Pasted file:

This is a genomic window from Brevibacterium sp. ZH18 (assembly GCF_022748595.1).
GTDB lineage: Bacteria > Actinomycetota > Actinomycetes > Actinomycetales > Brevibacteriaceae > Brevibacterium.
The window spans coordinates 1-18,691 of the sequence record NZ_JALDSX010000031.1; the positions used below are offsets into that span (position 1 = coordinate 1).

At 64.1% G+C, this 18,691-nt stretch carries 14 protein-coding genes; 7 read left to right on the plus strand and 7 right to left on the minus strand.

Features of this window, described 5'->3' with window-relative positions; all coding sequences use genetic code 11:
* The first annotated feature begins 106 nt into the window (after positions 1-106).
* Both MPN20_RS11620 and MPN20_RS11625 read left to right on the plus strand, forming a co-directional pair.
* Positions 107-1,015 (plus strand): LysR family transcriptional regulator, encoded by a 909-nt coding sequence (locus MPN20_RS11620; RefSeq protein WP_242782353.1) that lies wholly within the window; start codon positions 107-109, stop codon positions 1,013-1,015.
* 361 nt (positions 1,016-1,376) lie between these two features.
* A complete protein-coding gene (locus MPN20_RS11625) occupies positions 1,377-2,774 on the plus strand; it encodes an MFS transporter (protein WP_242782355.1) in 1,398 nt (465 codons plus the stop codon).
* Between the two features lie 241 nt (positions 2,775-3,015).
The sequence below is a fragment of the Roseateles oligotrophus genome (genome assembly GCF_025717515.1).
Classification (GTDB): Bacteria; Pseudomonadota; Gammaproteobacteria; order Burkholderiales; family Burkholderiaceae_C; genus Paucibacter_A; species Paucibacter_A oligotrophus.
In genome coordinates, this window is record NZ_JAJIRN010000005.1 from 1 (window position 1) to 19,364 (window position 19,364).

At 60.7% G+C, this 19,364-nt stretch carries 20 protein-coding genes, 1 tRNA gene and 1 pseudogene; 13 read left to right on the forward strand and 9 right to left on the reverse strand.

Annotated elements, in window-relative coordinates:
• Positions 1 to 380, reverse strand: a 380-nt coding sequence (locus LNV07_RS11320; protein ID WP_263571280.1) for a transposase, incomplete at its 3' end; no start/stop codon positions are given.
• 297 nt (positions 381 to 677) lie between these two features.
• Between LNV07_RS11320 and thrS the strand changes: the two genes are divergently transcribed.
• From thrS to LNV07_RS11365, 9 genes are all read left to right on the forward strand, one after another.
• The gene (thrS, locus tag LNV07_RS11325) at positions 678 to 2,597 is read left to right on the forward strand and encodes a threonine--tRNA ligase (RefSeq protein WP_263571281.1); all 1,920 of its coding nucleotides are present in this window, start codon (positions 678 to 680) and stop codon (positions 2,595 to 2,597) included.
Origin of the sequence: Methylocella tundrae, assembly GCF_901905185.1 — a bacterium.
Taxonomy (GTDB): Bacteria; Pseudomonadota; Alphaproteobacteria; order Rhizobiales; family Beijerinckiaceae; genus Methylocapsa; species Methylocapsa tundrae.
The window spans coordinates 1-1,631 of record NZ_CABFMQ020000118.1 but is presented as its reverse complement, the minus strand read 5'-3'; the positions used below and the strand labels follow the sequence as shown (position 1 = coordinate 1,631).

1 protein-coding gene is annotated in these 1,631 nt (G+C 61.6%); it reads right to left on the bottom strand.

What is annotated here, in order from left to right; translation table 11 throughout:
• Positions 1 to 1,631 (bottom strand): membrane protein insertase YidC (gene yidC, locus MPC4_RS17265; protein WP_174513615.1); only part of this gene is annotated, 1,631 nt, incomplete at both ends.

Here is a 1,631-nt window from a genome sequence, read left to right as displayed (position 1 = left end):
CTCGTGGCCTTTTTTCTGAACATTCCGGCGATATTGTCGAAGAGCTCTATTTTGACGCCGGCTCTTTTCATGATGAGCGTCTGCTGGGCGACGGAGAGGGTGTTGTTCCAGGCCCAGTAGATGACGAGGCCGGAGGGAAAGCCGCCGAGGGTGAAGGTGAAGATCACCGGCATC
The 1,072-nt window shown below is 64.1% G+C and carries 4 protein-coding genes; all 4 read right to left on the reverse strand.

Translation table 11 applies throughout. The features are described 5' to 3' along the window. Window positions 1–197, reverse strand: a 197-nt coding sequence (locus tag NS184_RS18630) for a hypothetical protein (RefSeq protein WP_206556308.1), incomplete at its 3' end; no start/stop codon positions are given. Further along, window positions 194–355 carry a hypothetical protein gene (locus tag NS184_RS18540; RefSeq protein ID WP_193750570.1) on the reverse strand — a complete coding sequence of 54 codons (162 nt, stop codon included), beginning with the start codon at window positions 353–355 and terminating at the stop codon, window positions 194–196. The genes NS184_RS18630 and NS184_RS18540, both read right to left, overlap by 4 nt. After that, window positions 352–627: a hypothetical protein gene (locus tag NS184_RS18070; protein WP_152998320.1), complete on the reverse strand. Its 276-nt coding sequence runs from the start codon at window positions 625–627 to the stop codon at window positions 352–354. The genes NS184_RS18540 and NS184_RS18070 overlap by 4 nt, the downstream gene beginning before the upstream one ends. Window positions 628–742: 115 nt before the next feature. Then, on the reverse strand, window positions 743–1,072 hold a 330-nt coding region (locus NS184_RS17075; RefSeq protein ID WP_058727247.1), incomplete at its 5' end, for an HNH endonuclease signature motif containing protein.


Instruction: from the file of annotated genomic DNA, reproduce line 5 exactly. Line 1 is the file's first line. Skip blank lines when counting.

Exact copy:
Features of this window, described 5'->3' with window-relative positions; all coding sequences use genetic code 11: